Review: Part one from his sophomore album Identity marks the return of the Swedish techmiester Seba and hints at the range of exciting material he's got loaded for us. The title track is all spiky and early electro with just a smidgen of LFO acidity and a spoken word vocal that sounds a bit like Will Self. "Nothing Can Replace" finds itself at the other end of the spectrum; all euphoric, dreamy and synth-washed it's not dissimilar with the work Bungle did with Riya a year or two ago. What a contrast. What a comeback!
Review: Part two of three, here we find more audio extremities from Seba on another selected duo from his second album Identity. "Can't Describe" is a slippery, soulful affair that sits somewhere between the remits of Soul:R and Critical. "Balance Of Powers", meanwhile, flips the switch with some of the most punishing drums Seba's programmed in years. Think Renegade Hardware, think Seba's mate Klute; with occasional trumpet blasts and a warping bassline, it's Seba at his most heavyweight... And we love it.
Review: The final part of Seba's album vinyl triptych, it's yet another display of the Scandinavian veteran's versatility. "Madness" takes a series of Plastikman-style spiralling acid lines and twists them into a web of audio insanity. Just like the previous samplers, "What's Your Fantasy" couldn't be further from the late night angst of the A-side; jazzy, sexy and positively Balearic in its charms, you'd barely notice its subtle 170 tempo.
Review: Swedish sound controller Seba has dented 2015 with continuous and consistent releases, re-issues and remixes. This could quite easily be his best yet, though; "Jungle Music" is an ode to the era he first made his name. Dark, twisted and dangerous; there are many jungle tributes around right now but this is definitely one of the most authentic. "Cloudless" flips the switch with rolling soul style. Comprising warm humming subs, floaty trumpets and star-gazing synths, it plays the consummate counter to the devilish lead banger. Classic Seba.
Review: With summer ready to explode all over our schedules, this remix package couldn't have come at a better time. First up is John B's manic stepping beat that rips up Kirsty Hawkshaw's gorgeous lyrics in "Nothing Can Replace". Fresh and fast-paced, it's a true floor filler. On the other side, champions of intelligent, beautiful drum and bass Blu Mar Ten slot their ebullient basslines perfectly into "Too Much Too Soon", moving the rhythm with smooth rolling snare taps - with Little Jinder's unique voice piercing through washes of sound.
Review: This track recalls the good old days of the 'speed era' and the sound that Seba used to do on Good Looking Records. "Forever" is a track based on amen, lush pads and a heavy bassline that will make you remember the past.
Review: Part two of two; Seba continues to stretch his production might with impressive results. "Life Is" is Seba at his deepest and most contemplative. With insistent pads, whimsical synth flurries, obese subs and a rhythm dynamic that builds subtly, it lives up to the EP's title in every way. "Science Fiction" is much harder hitting thanks to brash cymbal splashes, harrowed hollow bass and a foreboding top textures. Think Metalheadz and you get the picture. Mesmerizingly good...Seba, we salute you.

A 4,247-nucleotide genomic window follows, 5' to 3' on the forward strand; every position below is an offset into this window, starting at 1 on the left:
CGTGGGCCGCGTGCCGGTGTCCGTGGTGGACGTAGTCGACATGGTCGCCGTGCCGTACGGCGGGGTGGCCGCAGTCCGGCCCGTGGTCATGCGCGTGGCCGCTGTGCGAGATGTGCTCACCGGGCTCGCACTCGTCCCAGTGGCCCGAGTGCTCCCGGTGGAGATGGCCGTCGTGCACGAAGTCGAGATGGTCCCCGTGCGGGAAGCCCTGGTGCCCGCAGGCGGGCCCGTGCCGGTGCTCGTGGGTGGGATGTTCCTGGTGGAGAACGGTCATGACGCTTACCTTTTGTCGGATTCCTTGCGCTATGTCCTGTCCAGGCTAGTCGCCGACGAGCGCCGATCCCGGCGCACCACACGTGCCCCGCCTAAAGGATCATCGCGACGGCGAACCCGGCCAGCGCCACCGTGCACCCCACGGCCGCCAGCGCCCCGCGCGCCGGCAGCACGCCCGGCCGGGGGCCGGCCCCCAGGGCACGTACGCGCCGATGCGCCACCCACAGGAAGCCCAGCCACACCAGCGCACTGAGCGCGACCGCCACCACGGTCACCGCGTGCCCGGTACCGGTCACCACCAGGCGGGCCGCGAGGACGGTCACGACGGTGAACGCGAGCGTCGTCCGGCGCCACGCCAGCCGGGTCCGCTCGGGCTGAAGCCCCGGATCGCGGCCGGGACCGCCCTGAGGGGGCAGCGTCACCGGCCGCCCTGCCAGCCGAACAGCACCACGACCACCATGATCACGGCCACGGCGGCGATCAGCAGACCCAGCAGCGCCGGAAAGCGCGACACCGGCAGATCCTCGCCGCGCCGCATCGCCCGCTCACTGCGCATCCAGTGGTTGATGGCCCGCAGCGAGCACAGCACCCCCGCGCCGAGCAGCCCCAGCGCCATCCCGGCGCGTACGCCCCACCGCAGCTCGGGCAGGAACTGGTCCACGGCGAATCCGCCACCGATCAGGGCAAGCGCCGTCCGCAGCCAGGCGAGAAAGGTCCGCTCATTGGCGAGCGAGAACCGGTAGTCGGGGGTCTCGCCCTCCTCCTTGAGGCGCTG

Review: The first of a very special two-part release from Swedish badman Seba, here his love for sci-fi and futuristic production is showcased in full effect. "Mesmerism" is a powerful slice of dark half-tempo drama. All moaning hoovers, stark synth hits and chubby percussion, it will stop the entire club in its tracks. "Physickl" is a more upbeat affair. Boasting synth sounds that aren't far off your classic Orbtial motifs, it taps into the richest veins of rave heritage. Quintessential Seba.
Review: With a collaborative history that spans over a decade - munching space on labels such as Critical, Hospital and Horizons - Seba and Paradox's successful partnership is one of ice cold clarity. This return to Swedish strong-arm Secret Ops is no exception as their sinewy sonics flex with stern dynamics; "Delusions" is a crafty riser with darkened vocals, pitched snares and subtle edits. "Future Now" is a much darker slab of jungle. A palpitating sub is smothered by rusty drums, twisted reeces and pads so demonic they could be sections. Powerful.
Review: These two artists have brought us funky breaks for over a decade. Both of them being totally devoted to breakbeats, and the 95-97 era of drum & bass. "Red Tears": Seba & Paradox return in a new way that few would have foreseen. This track builds up with a programmed 2-step break and a pulsating bass. Eerie vocals are dubbed over chopped in breaks, and oscillating synth pads before the track breaks down. The feel is very laidback yet intense. "Fire Like This": Pitched-shifted apache breaks and vocal samples introduces this track to a heavy sub bass. The track rolls out to a breakdown, where it changes to a more intense break. This one sounds bad on big rig. The bass is taking over the whole track and puts you in a trance, while the beats move the track forward.
Review: Drum and bass artist Seba is no stranger to receiving phenomenal feedback on his outputs. Swedish Sebastian Ahrenberg has been making music for more than a decade and first released on the label Good Looking many moons ago. Constantly evolving and ever changing, Seba sets standards within the drum and bass realm with his ethereal atmospheres, crisp breaks and sublime basslines defining his territory. "Before I Can Breathe" rolls out with a steppy beat and old skool Reese bass, but it's the haunting vocals that make this track stand out from the crowd and ease it into a melancholic and sensual piece. On the flip Seba's darker characteristics come out to play with an eerie string introduction that treads heavily into tight beats and dark distorted undertones.